Alphabet sorts out its advertising soup

Alphabet Soup-001Alphabet, the outfit formally known as Google, which has somehow becomes Google’s parent has said that its efforts to push its vast advertising business toward mobile is paying off.

The company posted second quarter earnings which beat Wall Street’s expectations and put to rest lingering concerns about how the rise of mobile might impact Google which has relied on desktop search traffic to power its profits.

Alphabet said revenue grew by 21.3 percent to $21.5 billion, while earnings jumped to $4.88 billion from $3.93 billion for the comparable period a year ago.

The company’s shares rose 6.5 percent to $816 in after-hours trading on Thursday.

Google Chief Executive Officer Sundar Pichai said during a call with investors that videos were also doing well. Over the past year, Google, Facebook and Twitter have all doubled down on video, a format where advertisers are willing to pay a premium for a few seconds of users’ undivided attention.

Google has used artificial intelligence to improve video recommendations to users, driving more engagement on the site, Pichai said.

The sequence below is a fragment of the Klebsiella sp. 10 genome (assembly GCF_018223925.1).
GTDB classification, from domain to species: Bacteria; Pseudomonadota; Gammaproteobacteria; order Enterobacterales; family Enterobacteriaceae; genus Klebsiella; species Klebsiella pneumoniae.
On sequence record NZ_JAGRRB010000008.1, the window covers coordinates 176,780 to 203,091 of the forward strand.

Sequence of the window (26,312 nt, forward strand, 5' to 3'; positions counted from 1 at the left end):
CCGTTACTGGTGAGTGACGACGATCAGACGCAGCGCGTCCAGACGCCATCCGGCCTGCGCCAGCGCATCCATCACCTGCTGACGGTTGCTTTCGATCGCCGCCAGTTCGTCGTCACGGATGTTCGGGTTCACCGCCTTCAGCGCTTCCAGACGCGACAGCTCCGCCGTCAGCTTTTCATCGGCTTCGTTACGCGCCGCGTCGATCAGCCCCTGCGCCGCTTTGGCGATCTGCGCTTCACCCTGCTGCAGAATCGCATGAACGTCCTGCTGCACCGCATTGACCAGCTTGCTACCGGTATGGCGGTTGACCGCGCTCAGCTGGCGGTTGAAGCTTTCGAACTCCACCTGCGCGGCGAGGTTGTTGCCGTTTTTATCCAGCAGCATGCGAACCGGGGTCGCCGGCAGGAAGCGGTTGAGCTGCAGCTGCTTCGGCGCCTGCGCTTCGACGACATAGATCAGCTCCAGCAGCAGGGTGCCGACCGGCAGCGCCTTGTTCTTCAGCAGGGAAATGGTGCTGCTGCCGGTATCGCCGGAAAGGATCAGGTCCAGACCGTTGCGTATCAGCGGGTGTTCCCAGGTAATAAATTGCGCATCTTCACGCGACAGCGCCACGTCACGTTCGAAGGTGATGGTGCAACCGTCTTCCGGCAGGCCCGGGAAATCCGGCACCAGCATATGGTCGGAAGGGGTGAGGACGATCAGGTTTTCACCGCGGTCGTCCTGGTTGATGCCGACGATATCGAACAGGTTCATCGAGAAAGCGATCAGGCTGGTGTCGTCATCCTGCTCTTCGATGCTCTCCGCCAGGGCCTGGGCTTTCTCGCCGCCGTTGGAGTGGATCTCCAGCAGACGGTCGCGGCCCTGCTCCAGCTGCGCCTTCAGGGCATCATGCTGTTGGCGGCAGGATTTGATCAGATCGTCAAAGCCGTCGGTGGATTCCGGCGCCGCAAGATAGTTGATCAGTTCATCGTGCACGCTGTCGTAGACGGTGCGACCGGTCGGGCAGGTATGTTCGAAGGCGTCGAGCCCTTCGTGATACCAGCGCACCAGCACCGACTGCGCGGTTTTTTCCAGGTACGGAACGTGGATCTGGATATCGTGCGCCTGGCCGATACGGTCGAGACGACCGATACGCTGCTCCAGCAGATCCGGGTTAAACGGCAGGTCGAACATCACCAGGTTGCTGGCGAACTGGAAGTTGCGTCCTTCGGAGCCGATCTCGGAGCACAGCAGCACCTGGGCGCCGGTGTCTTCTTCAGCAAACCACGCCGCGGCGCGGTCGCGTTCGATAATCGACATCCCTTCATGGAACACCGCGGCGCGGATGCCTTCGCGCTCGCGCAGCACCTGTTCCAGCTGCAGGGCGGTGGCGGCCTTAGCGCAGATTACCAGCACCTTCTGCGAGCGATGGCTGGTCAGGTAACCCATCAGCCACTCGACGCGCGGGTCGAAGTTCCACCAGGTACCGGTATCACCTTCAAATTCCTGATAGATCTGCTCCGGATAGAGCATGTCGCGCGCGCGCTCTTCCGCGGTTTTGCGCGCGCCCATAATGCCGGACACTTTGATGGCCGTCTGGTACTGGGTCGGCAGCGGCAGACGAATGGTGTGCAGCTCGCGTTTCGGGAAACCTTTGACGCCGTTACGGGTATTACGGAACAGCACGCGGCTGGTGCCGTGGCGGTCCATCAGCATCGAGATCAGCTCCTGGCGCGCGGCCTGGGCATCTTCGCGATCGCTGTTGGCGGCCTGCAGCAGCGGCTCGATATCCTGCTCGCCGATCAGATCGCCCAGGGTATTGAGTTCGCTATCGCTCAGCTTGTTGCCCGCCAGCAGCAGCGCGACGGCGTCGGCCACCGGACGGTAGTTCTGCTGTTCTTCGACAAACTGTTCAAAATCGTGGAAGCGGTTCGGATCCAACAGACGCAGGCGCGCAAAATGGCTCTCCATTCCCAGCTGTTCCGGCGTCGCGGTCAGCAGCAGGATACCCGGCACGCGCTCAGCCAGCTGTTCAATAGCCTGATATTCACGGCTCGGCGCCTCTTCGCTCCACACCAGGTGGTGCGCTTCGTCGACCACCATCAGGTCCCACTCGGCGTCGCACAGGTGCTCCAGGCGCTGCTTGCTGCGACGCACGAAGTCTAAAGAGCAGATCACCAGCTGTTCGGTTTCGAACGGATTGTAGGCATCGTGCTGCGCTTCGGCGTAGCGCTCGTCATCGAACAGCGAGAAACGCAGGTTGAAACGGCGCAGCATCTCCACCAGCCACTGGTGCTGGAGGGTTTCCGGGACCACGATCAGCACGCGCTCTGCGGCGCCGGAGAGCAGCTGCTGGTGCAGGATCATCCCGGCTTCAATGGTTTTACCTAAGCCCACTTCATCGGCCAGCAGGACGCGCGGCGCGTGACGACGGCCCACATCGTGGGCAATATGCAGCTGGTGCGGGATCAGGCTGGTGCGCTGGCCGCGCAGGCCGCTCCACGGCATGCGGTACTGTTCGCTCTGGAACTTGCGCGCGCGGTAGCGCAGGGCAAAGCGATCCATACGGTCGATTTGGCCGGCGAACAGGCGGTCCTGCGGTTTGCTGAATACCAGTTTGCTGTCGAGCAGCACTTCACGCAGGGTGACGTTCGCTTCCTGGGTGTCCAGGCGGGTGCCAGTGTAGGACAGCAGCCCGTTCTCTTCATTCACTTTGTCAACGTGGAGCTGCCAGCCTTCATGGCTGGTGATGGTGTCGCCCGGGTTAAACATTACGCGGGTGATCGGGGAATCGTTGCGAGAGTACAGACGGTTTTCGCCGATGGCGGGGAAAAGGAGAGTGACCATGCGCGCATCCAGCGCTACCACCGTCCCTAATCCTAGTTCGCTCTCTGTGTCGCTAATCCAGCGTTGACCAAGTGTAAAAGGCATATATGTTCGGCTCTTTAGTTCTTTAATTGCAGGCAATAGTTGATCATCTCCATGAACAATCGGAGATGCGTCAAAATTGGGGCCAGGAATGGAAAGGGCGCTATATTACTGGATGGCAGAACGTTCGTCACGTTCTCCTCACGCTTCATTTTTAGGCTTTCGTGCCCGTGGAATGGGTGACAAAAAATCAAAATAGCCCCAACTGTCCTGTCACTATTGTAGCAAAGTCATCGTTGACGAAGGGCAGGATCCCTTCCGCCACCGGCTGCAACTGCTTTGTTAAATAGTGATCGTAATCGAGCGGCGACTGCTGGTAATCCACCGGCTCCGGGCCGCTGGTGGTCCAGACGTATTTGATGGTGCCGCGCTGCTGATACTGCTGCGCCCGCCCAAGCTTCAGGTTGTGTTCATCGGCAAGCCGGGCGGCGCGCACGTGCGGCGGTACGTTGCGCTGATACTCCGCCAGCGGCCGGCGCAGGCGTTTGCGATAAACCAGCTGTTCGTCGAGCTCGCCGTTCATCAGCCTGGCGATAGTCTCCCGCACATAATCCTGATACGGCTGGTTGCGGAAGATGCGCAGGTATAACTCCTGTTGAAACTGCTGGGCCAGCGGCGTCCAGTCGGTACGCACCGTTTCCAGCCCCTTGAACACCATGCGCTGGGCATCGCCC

“Video is a huge component of digital content, and YouTube continues to shine,” he said. “It’s a thriving home for creators.”

Google and other tech players are hoping to siphon advertising dollars from traditional television, where advertisers will spend a projected $70.6 billion in the U.S. this year, according to market research firm eMarketer. YouTube is in a prime position to strike, with an audience of more than 1 billion users, including more 18-34 and 18-49 year-olds than any U.S. cable network.

Revenue at Alphabet’s Other Bets business rose 150 percent to $185 million, while operating losses widened to $859 million.

The division includes broadband business Google Fiber, home automation products Nest, self-driving cars and X – the research facility that works on “moon shot” ventures.

Google’s ad revenue rose 19.5 percent to $19.14 billion, while it notched a 29 percent rise in paid clicks, where advertisers pay the company only if a user clicks on the ad.

Google’s other revenue surged 33 percent, driven by gains in the cloud computing business, in which Google competes with Microsoft and Amazon to rent computer servers to other companies.